Community Forum on Bradford Island Cleanup 8/6
Cost: Free! Includes complimentary smoked salmon, door prize raffles, and thought-provoking speakers.
Please RSVP below so we know how much salmon to order!
Forgotten Toxic Waste Dump
- WHAT: Community Forum on Bradford Island Cleanup. Why has government cleanup languished at one of the most toxic sites on the Columbia River? Get the scoop from Columbia Riverkeeper, the Oregon Health Authority, and the owner of Northwest Fish Hogs, a local tribal fishing business. Get inspired to advocate for a clean Columbia.
- WHO: Speakers include Lauren Goldberg, Legal and Program Director for Columbia Riverkeeper, Rebecca Hillwig, Natural Resource Specialist with the Oregon Health Authority, and Rebeccah Winnier, owner of Northwest Fish Hogs and Yakama Nation tribal member.
- WHEN: Tuesday, August 6, 2019, doors open at 6 p.m., speakers from 6:30 - 8:00 p.m.
- WHERE: The Gorge Pavilion, 395 SW Portage Road, Cascade Locks, OR.
- COST: Free! Come at 6 p.m. for smoked salmon. *RSVP above!
- Fact Sheet: Demand Government Cleanup at Columbia River Toxic Cleanup Site
- Fact Sheet: Fishing Near Bradford Island: A Guide to Protecting Your Health from Toxic Pollution Near Bonneville Dam
- U.S. Army Corps of Engineers Bradford Island Cleanup Website
- Oregon Department of Environmental Quality’s Bradford Island Cleanup Website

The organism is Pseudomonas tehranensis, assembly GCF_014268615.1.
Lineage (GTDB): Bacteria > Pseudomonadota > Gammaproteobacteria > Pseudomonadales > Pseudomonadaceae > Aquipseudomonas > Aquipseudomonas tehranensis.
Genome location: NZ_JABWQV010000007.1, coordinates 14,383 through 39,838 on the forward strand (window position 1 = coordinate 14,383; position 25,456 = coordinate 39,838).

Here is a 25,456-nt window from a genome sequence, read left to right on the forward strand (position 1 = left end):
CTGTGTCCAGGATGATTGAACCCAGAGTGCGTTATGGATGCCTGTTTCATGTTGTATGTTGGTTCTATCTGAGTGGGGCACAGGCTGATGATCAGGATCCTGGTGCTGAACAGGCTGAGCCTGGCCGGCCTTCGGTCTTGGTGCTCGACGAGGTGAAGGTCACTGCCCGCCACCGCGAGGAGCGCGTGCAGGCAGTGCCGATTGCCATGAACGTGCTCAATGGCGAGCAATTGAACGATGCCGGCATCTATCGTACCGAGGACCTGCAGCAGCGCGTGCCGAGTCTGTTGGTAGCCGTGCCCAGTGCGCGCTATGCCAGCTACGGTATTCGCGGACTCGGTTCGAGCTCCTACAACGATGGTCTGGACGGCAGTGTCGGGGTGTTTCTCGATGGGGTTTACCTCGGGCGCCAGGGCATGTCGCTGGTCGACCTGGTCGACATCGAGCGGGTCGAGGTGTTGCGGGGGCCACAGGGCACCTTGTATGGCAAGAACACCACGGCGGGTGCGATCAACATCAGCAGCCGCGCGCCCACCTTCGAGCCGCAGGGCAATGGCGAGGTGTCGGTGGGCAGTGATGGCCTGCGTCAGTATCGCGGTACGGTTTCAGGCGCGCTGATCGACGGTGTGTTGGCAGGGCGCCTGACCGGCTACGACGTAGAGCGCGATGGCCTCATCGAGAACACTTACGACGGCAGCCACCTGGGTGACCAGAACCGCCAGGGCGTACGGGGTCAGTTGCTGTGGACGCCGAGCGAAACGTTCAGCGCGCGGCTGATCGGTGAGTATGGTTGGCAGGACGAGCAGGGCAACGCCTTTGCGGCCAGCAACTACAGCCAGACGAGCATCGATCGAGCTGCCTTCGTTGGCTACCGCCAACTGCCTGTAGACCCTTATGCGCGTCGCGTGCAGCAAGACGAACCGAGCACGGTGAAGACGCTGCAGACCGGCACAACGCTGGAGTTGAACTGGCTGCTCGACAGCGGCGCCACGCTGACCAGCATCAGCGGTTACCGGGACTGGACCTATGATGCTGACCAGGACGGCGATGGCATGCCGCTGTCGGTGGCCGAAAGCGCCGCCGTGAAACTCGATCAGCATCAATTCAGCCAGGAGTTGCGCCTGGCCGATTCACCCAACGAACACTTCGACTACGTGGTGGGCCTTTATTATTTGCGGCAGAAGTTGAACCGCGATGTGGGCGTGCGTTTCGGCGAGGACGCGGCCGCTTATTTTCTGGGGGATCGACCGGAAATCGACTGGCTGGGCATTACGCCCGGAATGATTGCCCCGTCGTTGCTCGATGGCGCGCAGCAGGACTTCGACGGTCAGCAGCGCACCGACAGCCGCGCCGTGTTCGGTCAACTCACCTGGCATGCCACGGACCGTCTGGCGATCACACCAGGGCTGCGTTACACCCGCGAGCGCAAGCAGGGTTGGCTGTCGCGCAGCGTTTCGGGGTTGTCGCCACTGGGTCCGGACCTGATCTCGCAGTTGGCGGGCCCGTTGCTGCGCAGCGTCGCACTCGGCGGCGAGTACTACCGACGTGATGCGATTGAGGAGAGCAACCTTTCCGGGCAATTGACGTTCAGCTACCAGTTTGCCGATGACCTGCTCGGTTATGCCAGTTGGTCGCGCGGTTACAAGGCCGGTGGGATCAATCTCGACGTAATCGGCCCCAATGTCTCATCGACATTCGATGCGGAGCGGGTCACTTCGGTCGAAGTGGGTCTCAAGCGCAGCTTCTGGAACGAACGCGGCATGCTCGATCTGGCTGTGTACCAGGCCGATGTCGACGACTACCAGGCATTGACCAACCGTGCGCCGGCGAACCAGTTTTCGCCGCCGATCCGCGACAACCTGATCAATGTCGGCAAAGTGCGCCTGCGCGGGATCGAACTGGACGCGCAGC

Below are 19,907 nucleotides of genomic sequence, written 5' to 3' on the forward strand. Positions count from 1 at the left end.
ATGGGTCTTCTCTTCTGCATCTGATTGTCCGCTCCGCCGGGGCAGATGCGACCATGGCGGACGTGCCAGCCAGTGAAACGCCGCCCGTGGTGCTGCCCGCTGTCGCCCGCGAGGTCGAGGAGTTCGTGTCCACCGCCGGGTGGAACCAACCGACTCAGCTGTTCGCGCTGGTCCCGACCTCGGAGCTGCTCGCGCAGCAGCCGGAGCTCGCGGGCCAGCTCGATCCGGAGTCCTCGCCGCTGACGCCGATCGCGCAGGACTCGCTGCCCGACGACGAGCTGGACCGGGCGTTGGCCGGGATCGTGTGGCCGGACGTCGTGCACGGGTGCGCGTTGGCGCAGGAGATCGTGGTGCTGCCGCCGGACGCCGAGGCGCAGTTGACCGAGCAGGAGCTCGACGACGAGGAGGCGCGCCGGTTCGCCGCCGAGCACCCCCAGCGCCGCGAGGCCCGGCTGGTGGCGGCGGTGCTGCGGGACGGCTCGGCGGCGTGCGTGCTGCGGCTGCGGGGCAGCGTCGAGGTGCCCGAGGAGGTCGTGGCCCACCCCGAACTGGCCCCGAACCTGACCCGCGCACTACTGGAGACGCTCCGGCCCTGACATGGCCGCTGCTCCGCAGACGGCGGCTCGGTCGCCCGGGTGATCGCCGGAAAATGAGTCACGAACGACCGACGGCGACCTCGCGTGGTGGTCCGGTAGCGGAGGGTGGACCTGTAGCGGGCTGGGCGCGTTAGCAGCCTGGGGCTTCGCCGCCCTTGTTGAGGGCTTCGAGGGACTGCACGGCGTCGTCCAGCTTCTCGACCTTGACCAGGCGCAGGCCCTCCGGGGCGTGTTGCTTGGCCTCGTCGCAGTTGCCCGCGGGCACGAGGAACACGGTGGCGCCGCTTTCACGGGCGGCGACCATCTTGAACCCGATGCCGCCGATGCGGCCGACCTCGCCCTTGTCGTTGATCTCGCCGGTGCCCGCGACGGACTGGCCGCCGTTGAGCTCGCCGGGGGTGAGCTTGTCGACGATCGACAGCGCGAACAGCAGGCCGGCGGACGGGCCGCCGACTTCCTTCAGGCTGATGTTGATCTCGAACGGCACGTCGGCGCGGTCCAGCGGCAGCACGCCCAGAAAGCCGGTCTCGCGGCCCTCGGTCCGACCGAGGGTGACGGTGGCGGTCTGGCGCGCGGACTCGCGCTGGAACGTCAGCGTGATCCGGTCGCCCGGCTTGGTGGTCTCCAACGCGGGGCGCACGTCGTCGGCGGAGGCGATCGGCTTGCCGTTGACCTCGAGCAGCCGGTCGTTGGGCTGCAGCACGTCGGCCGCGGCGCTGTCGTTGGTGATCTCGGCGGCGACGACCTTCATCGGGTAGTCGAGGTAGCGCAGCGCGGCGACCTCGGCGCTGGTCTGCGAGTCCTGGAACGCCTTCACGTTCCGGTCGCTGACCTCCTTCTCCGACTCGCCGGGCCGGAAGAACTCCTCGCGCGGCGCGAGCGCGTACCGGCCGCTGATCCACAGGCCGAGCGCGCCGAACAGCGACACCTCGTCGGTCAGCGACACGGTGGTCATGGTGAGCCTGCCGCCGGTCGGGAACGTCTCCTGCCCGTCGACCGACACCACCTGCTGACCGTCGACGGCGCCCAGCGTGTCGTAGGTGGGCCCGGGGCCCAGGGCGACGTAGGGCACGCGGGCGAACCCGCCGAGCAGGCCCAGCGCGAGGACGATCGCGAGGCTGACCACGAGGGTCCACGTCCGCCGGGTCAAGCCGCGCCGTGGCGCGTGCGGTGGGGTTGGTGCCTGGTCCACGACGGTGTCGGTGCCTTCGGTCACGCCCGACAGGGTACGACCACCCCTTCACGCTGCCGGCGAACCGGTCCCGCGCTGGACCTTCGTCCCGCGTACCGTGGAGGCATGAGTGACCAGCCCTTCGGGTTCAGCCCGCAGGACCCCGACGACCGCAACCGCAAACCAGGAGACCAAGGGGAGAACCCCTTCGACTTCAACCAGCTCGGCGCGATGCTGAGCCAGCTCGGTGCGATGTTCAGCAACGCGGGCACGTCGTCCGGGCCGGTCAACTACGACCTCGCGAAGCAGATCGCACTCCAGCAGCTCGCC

- Columbia River Intertribal Fish Commission Report on Tribal Fish Consumption
- Oregon Health Authority Fish Advisory for Bonneville Dam
- U.S. Environmental Protection Agency’s Website on Cleanup Laws
- Learn more
About Bradford Island Cleanup and Fish Advisories
Decades of pollution by the U.S. Army Corps of Engineers (Corps)—and languishing cleanup—threatens people’s health, fish, and wildlife. And pollution along the Columbia River has a disproportionate impact on people of color. For example, studies show that Native Americans in the Columbia Basin eat significantly more locally-caught fish and shellfish that non-tribal members.
The Corps and the Oregon Department of Environmental Quality (DEQ) have a voluntary cleanup agreement to evaluate and clean up various sources of contaminants on the island. The last time the Corps engaged in new cleanup: 2007. Subsequent reports and sampling concluded that PCB concentrations in resident fish remain extremely high. The area is also contaminated with lead, mercury, pesticides, and petroleum chemicals.
The Corps and DEQ plan to decide on critical upland cleanup actions in 2019 and 2020—and the public can weigh-in during public comment periods and at hearings. In future years, the Corps will make decisions about in-river cleanup. Learn more